Immingham-Cuxhaven

Sightings Archives: June 2012

MARINElife Survey Report: DFDS Seaways ‘Clipper Point’ Immingham - Cuxhaven 15 – 17 June 2012

Posted 08 July 2012

Carol Farmer-Wright Research Surveyor for MARINElife

Weather: Eastbound: Day one, WSW 6 to NNE 1 sunny with increasing cloud cover, Day two: SW 6-2 Westbound: SW 8 to SSE 2 variable cloud

Cetaceans and mammals:
Harbour Porpoise Phocoena phocoena 3
Bottlenose Dolphin Tursiops truncates 5
Minke Whale Balaenoptera acutorostrata 6          
Unidentified cetacean sp. 1
Grey Seal Halichoerus grypus 1
Seal Species 32

Seabirds:
Fulmar Fulmarus glacialis 25
Gannet Morus bassanus 78
Cormorant Phalacrocorax carbo 84
Common Scoter Melanitta nigra 41
Great Skua Stercorarius skua 1
Black-headed Gull Larus ridibundus 33
Herring Gull Larus argentatus 3
Lesser Black-backed Gull Larus fuscus 233
Great Black-backed Gull Larus marinus 3
Kittiwake Rissa tridactyla 652Common Tern Sterna hirundo 2
Guillemot Uria aalge 133
Razorbill Alca torda 4
Unidentified small gull sp. 1

Terrestrial Birds
Curlew Numenius arquata 3
Swift Apus apus 3
Goosander Mergus Merganser 4

After being welcomed aboard the 'Clipper Point' by the crew, I was given a lovely dinner before starting the survey once the ship had left the lock in Immingham just after 4pm. As we left the Humber estuary a flock of Common Scoter crossed our bow and a few Herring Gulls could also be seen, then four hours out into the North Sea I managed to get a brief glimpse of a Grey Seal as it watched us travel eastward. As the ship moved further into the North Sea a few Gannets, Guillemots and Fulmars appeared, the light started to fade so I left the bridge as the following morning I intended to be surveying from 4am to see the sun rise.

BH Gull 1Saturday morning; I returned to the bridge and started to record the first of many Lesser Black-backed gulls over the next 8 hours. As the ship passed to the south of Heligoland I saw a Guillemot with its offspring in the water, the chick still appeared more like a puff ball than anything else but was able to dive under the water when urged by its parent. Then as we neared the islands of Scharhorn and Neuwerk many seals and birds could be seen on the mudflats, although the distance made positive identification frustratingly impossible. With Cuxhaven in sight, Black-headed Gulls appeared together with some Common Terns and a flock of Cormorants. The ship docked at 2:30pm BST and as it was not due to sail until 9pm so I wrote up my notes and decided to have an early night as I would be up again at dawn the following day.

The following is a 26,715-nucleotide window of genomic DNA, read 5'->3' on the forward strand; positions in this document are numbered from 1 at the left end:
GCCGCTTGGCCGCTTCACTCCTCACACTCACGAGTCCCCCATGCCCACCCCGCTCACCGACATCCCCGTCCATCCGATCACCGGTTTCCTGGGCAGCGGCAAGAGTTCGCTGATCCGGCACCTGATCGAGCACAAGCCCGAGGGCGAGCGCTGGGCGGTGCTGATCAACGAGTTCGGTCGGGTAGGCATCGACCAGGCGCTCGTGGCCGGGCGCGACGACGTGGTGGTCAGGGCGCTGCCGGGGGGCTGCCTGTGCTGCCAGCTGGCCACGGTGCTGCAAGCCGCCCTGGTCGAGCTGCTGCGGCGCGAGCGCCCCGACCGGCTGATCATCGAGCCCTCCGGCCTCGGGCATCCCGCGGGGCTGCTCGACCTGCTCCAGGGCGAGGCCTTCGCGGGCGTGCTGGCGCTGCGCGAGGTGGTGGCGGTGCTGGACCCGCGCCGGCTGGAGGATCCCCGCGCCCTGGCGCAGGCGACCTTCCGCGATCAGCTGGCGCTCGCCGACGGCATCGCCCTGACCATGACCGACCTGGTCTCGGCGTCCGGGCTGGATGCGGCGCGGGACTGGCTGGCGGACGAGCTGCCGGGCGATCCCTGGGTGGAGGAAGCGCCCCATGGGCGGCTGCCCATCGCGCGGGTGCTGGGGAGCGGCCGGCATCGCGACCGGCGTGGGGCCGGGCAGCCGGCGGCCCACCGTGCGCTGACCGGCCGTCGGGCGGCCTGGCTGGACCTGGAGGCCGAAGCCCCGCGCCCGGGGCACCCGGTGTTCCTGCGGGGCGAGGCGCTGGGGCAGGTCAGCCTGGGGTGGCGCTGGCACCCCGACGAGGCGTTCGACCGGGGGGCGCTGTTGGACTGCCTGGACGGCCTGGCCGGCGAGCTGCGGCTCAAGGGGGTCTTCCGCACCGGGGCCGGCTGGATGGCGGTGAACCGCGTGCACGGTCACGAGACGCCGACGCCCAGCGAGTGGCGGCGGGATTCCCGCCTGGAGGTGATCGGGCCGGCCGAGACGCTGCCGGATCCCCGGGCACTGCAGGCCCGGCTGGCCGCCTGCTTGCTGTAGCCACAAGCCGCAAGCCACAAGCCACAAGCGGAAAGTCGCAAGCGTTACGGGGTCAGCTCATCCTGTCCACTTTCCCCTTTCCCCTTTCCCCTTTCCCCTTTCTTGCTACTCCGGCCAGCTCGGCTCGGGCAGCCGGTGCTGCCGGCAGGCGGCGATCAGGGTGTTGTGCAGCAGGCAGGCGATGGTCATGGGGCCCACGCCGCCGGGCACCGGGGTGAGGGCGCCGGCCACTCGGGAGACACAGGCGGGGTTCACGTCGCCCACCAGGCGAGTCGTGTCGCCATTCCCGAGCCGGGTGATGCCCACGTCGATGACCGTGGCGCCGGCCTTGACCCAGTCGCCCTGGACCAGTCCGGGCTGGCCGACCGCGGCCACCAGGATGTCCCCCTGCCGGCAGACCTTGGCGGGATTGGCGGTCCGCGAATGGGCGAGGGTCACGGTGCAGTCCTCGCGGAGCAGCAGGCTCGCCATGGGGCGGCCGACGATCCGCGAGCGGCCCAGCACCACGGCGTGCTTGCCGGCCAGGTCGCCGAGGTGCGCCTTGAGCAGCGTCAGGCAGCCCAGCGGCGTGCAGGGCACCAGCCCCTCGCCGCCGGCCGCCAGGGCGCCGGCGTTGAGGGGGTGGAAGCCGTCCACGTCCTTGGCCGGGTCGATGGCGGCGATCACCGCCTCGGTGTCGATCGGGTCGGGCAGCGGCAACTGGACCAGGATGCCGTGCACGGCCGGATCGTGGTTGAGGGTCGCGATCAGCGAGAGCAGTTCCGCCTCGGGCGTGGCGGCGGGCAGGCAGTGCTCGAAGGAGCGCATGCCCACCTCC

Dawn saw me on the bridge to start surveying the return leg in more choppy seas. My eyes were soon drawn to a bird flying just in front of the starboard wing and to my surprise it was a Swift heading towards the United Kingdom. A couple more Swifts were seen in the first few hours of daylight, all heading west. The weather was exciting enough for the Fulmars and Gannets to soar over the sea swell with ease. Bottlenose dolphin came in to bow-ride just after 1pm, first two animals appeared, spotted by the Officer on Watch and then a third animal, its approach to the bow somewhat masked by the sea swell.
The afternoon was further peppered with regular sightings of Fulmar, Gannet, Lesser Black-backed Gull and Kittiwake and I stopped recording to go to dinner before the last section of the survey.

Minke 4I returned to the bridge at 5:15pm to much calmer seas and sightings of Kittiwakes, Gannets and Guillemots. Two hours into this part of the survey I was alerted to a feeding frenzy of Gannet, Guillemot and Kittiwakes to the port side, this was a good sign that interesting waters may lie ahead. Sure enough over the next hour many birds were seen feeding on the water and just before 7:45pm the first whale sighting occurred, initially I thought it was a Northern Bottlenose Whale but I eventually realised it was in fact, a Minke Whale feeding. Six animals appeared in total, the majority of them surfacing next to or in a group of Guillemots or Kittiwakes. Near the end of this feeding area further sightings of a Bottlenose Dolphin and some Harbour Porpoises occurred and my last sighting of the evening was seeing yet another Guillemot parent with its chick looking for food in the North Sea, a superb way to end the survey.

My thanks go to Captain Suharevs, his Officers and Crew for being so helpful in enabling this survey to go so smoothly and to DFDS Seaways for allowing MARINElife to survey on this very interesting route.

Carol Farmer-Wright Research Surveyor for MARINElife